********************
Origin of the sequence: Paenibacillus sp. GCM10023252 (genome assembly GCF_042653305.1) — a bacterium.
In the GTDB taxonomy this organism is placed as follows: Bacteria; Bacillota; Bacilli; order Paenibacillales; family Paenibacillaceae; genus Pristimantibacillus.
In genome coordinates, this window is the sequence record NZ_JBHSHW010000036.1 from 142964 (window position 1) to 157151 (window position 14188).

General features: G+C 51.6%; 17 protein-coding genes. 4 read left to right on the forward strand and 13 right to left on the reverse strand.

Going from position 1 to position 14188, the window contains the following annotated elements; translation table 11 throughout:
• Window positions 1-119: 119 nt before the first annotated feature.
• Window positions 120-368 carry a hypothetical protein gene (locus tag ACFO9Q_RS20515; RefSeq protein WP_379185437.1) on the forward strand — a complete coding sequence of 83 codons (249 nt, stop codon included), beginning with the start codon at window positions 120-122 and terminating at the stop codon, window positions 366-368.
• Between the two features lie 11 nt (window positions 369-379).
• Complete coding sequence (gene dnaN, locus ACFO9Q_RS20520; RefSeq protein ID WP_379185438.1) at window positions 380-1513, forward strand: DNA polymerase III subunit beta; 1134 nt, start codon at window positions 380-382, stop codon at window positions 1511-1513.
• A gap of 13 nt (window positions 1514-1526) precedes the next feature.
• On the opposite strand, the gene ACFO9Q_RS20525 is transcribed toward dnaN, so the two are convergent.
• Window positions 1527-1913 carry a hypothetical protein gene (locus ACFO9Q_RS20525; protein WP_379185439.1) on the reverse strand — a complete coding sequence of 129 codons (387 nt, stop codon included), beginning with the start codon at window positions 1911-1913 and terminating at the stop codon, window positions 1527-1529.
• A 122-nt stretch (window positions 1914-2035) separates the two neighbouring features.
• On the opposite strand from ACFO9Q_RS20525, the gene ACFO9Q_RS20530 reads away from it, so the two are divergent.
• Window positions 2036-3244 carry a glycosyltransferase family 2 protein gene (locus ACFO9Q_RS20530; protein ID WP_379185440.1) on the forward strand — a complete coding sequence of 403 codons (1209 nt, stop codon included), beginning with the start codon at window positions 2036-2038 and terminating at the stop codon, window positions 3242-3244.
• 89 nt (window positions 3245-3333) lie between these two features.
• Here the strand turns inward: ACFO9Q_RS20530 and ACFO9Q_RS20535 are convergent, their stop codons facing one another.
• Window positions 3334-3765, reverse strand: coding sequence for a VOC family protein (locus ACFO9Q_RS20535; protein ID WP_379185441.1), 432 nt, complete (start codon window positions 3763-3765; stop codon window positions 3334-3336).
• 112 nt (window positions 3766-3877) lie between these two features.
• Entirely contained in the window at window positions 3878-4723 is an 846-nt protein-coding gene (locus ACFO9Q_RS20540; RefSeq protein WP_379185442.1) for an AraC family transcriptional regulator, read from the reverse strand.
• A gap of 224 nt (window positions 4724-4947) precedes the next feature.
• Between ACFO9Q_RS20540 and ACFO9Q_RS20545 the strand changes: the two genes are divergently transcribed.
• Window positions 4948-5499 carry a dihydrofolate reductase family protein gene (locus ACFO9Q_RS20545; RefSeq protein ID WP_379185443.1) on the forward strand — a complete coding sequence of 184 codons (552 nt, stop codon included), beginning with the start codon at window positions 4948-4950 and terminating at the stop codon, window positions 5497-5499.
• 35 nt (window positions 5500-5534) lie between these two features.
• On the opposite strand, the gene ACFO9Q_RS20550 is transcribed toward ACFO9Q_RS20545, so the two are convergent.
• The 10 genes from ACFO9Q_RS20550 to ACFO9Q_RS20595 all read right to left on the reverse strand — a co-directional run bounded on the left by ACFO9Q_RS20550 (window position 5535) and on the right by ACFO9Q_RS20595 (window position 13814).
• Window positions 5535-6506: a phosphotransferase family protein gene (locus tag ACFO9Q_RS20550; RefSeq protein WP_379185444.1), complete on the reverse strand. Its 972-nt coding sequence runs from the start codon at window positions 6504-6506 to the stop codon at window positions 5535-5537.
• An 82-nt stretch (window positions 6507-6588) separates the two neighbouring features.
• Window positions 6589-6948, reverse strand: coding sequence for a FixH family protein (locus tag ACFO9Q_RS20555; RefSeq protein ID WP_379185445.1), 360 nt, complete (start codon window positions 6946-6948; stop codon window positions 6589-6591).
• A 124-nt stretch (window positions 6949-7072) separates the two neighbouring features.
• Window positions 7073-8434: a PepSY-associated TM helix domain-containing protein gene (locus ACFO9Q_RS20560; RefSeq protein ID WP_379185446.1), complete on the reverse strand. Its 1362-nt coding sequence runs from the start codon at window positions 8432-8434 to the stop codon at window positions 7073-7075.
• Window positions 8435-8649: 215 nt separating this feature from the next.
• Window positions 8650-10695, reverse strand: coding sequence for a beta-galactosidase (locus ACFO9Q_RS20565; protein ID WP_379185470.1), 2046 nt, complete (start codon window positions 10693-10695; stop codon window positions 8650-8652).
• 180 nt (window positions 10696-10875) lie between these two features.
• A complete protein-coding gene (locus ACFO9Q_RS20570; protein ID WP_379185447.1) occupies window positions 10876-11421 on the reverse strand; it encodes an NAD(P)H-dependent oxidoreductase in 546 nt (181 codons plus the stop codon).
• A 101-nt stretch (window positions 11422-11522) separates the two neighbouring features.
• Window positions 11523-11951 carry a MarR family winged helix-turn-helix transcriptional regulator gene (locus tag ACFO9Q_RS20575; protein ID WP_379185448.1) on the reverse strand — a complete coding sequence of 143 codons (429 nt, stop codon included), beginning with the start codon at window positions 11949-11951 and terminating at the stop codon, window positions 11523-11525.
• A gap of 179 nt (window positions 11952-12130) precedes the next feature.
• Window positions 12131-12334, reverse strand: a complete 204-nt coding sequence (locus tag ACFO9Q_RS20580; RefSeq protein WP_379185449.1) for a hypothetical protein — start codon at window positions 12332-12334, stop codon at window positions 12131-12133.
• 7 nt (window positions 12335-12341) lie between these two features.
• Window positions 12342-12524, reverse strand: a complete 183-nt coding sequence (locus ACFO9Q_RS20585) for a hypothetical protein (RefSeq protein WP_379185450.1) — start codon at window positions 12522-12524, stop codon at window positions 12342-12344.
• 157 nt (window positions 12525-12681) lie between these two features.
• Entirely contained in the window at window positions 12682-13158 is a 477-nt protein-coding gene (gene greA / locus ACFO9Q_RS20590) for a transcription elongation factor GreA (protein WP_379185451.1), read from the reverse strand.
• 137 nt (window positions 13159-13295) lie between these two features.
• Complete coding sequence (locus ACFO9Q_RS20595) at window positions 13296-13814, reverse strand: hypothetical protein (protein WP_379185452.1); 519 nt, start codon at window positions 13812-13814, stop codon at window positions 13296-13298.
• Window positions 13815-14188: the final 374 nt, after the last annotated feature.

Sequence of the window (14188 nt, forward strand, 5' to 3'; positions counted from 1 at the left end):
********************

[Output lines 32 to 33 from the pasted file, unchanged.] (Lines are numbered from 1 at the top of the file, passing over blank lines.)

• Window positions 8435-8649: 215 nt separating this feature from the next.
• Window positions 8650-10695, reverse strand: coding sequence for a beta-galactosidase (locus ACFO9Q_RS20565; protein ID WP_379185470.1), 2046 nt, complete (start codon window positions 10693-10695; stop codon window positions 8650-8652).